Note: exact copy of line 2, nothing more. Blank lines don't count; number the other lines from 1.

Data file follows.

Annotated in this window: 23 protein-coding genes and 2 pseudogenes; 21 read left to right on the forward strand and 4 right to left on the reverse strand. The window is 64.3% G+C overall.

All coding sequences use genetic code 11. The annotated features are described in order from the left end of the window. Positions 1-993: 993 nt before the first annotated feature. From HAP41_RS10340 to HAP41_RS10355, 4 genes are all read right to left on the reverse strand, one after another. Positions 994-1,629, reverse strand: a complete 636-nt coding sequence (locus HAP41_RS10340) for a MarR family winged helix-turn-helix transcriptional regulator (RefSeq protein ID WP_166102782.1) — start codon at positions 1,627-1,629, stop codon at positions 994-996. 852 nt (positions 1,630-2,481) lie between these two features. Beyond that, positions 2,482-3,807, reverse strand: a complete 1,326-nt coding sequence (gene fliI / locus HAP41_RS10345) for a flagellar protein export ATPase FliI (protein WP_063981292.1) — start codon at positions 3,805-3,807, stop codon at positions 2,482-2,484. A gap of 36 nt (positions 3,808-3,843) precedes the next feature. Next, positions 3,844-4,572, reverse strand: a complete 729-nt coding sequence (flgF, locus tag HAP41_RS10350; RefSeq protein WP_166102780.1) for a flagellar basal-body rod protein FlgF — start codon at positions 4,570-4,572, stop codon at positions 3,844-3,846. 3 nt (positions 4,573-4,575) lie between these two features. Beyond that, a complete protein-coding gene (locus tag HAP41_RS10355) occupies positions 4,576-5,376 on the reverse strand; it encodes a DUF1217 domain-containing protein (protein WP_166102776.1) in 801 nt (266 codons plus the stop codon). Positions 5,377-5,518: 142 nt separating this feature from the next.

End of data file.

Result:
All coding sequences use genetic code 11. The annotated features are described in order from the left end of the window. Positions 1-993: 993 nt before the first annotated feature. From HAP41_RS10340 to HAP41_RS10355, 4 genes are all read right to left on the reverse strand, one after another. Positions 994-1,629, reverse strand: a complete 636-nt coding sequence (locus HAP41_RS10340) for a MarR family winged helix-turn-helix transcriptional regulator (RefSeq protein ID WP_166102782.1) — start codon at positions 1,627-1,629, stop codon at positions 994-996. 852 nt (positions 1,630-2,481) lie between these two features. Beyond that, positions 2,482-3,807, reverse strand: a complete 1,326-nt coding sequence (gene fliI / locus HAP41_RS10345) for a flagellar protein export ATPase FliI (protein WP_063981292.1) — start codon at positions 3,805-3,807, stop codon at positions 2,482-2,484. A gap of 36 nt (positions 3,808-3,843) precedes the next feature. Next, positions 3,844-4,572, reverse strand: a complete 729-nt coding sequence (flgF, locus tag HAP41_RS10350; RefSeq protein WP_166102780.1) for a flagellar basal-body rod protein FlgF — start codon at positions 4,570-4,572, stop codon at positions 3,844-3,846. 3 nt (positions 4,573-4,575) lie between these two features. Beyond that, a complete protein-coding gene (locus tag HAP41_RS10355) occupies positions 4,576-5,376 on the reverse strand; it encodes a DUF1217 domain-containing protein (protein WP_166102776.1) in 801 nt (266 codons plus the stop codon). Positions 5,377-5,518: 142 nt separating this feature from the next.